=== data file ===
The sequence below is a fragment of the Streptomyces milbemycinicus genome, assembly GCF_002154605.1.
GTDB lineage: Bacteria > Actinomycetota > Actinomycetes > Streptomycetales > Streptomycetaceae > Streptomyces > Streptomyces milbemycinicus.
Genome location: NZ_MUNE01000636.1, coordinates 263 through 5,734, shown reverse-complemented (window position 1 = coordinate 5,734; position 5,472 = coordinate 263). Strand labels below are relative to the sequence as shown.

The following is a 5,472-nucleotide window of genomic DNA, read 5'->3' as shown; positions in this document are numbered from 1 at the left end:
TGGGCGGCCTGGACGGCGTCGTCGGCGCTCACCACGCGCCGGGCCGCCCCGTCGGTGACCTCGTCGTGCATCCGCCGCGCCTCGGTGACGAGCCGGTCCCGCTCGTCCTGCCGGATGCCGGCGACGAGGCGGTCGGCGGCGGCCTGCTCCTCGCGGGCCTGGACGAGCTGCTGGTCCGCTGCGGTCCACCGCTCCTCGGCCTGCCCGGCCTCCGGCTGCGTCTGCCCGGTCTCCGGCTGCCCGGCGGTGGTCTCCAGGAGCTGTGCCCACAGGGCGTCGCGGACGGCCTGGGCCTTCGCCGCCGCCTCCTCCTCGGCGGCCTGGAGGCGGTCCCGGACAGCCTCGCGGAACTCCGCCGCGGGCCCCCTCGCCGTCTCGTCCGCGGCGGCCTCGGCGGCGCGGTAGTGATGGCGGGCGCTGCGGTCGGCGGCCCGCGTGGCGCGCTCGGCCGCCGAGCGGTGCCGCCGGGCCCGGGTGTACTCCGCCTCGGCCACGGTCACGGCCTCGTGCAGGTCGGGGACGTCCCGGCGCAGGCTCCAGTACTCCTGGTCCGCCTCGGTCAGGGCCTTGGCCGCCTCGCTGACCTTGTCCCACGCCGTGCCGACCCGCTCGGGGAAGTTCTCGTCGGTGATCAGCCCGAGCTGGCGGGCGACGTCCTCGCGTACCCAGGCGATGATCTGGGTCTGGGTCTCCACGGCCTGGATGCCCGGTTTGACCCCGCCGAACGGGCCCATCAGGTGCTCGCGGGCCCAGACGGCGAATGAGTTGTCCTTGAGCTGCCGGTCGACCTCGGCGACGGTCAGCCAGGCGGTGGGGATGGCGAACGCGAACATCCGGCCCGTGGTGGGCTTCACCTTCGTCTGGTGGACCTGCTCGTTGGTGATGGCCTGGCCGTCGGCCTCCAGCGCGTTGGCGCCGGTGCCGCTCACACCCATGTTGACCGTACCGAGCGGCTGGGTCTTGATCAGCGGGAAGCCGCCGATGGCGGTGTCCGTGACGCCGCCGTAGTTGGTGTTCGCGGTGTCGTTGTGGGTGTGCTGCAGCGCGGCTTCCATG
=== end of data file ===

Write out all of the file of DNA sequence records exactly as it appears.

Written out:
The sequence below is a fragment of the Streptomyces milbemycinicus genome, assembly GCF_002154605.1.
GTDB lineage: Bacteria > Actinomycetota > Actinomycetes > Streptomycetales > Streptomycetaceae > Streptomyces > Streptomyces milbemycinicus.
Genome location: NZ_MUNE01000636.1, coordinates 263 through 5,734, shown reverse-complemented (window position 1 = coordinate 5,734; position 5,472 = coordinate 263). Strand labels below are relative to the sequence as shown.

The following is a 5,472-nucleotide window of genomic DNA, read 5'->3' as shown; positions in this document are numbered from 1 at the left end:
TGGGCGGCCTGGACGGCGTCGTCGGCGCTCACCACGCGCCGGGCCGCCCCGTCGGTGACCTCGTCGTGCATCCGCCGCGCCTCGGTGACGAGCCGGTCCCGCTCGTCCTGCCGGATGCCGGCGACGAGGCGGTCGGCGGCGGCCTGCTCCTCGCGGGCCTGGACGAGCTGCTGGTCCGCTGCGGTCCACCGCTCCTCGGCCTGCCCGGCCTCCGGCTGCGTCTGCCCGGTCTCCGGCTGCCCGGCGGTGGTCTCCAGGAGCTGTGCCCACAGGGCGTCGCGGACGGCCTGGGCCTTCGCCGCCGCCTCCTCCTCGGCGGCCTGGAGGCGGTCCCGGACAGCCTCGCGGAACTCCGCCGCGGGCCCCCTCGCCGTCTCGTCCGCGGCGGCCTCGGCGGCGCGGTAGTGATGGCGGGCGCTGCGGTCGGCGGCCCGCGTGGCGCGCTCGGCCGCCGAGCGGTGCCGCCGGGCCCGGGTGTACTCCGCCTCGGCCACGGTCACGGCCTCGTGCAGGTCGGGGACGTCCCGGCGCAGGCTCCAGTACTCCTGGTCCGCCTCGGTCAGGGCCTTGGCCGCCTCGCTGACCTTGTCCCACGCCGTGCCGACCCGCTCGGGGAAGTTCTCGTCGGTGATCAGCCCGAGCTGGCGGGCGACGTCCTCGCGTACCCAGGCGATGATCTGGGTCTGGGTCTCCACGGCCTGGATGCCCGGTTTGACCCCGCCGAACGGGCCCATCAGGTGCTCGCGGGCCCAGACGGCGAATGAGTTGTCCTTGAGCTGCCGGTCGACCTCGGCGACGGTCAGCCAGGCGGTGGGGATGGCGAACGCGAACATCCGGCCCGTGGTGGGCTTCACCTTCGTCTGGTGGACCTGCTCGTTGGTGATGGCCTGGCCGTCGGCCTCCAGCGCGTTGGCGCCGGTGCCGCTCACACCCATGTTGACCGTACCGAGCGGCTGGGTCTTGATCAGCGGGAAGCCGCCGATGGCGGTGTCCGTGACGCCGCCGTAGTTGGTGTTCGCGGTGTCGTTGTGGGTGTGCTGCAGCGCGGCTTCCATG